This list hosts questions regarding Internet History. It was created in July 2001 at the request of Bob Braden, a veteran of the early Internet. Periodically, URLs and FAQs posted to this list will be archived here.

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Local resources:

IEN Archives

Text (134 of the 212 total IENs so far)

PDFs (missing 9, 33, 125, 126)

NOTE: currently only one IEN is missing in both text and PDF; if anyone has a copy, please let us know:

  • IEN 33 Internet Meeting Notes - 1&2 May 1978.
  • We'd also like to scan a copy of 125 and 126.

Provided by Bill Manning (with many thanks)

Other resources (products/services not endorsed per se):

And we are happy to answer questions, e.g.:

> Hi. My name is Kaylie. I am 11 years old. I have homework and it relates to the history of the Internet. I am trying to find out what the very first IP address that was ever created. I have learned a bunch of stuff about it and ISI comes up a lot, so I am writing you. Can you help me find out what the very first IP address was in history? Thank you very much! Kaylie [Dec 16, 2006]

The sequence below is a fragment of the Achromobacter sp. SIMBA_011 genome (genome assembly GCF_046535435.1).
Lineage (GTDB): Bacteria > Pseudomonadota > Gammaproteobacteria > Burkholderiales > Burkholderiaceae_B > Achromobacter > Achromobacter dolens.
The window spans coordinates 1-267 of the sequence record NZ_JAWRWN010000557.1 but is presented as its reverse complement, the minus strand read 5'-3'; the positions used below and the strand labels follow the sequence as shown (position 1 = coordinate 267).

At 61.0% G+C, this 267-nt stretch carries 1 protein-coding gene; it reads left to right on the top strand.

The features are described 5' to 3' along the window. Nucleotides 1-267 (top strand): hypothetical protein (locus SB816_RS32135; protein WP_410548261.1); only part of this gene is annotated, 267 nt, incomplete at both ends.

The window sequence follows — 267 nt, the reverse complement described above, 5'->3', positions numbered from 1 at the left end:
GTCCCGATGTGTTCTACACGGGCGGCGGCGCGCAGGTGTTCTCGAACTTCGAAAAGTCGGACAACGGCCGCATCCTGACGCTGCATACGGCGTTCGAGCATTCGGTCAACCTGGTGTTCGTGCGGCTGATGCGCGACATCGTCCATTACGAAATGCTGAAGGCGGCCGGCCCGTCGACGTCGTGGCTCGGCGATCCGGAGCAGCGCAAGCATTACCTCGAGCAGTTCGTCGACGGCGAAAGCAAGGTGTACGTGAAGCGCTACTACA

The Internet started in Sept. 1981 when a new set of protocols - rules for who talks when and how - began being used, called "TCP/IP". They were used on a network that had already been running since 1969, using an older protocol called "NCP". Current network addresses look like "", which is ISI's webserver ( The first network addresses all started with "10.", i.e., "", and described everyone on the first ARPAnet (the precursor to the Internet). Those addresses aren't in use any more; they're reserved for 'tests' (RFC1918 describes this). The problem with picking a 'first' is that everyone who ran on the old NCP ARPAnet had an address that was converted to a 10.x.x.x address when TCP/IP was adopted in Sept. 1981. So technically everyone who had an NCP address in August 1981 had an equivalent IP address in Sept. 1981. The list you probably want is in RFC832, and lists a large number of 'first network addresses' that were used by Dec. 1982. Note that ISI is listed there, and at that time we used the old 10.x.x.x address, not the current 128.9.x.x set. PS - you can find the "RFCs" above using a search engine. RFCs, and their precursors called IENs are a great source for such history, but they can be a bit hard to read. -- Joe Touch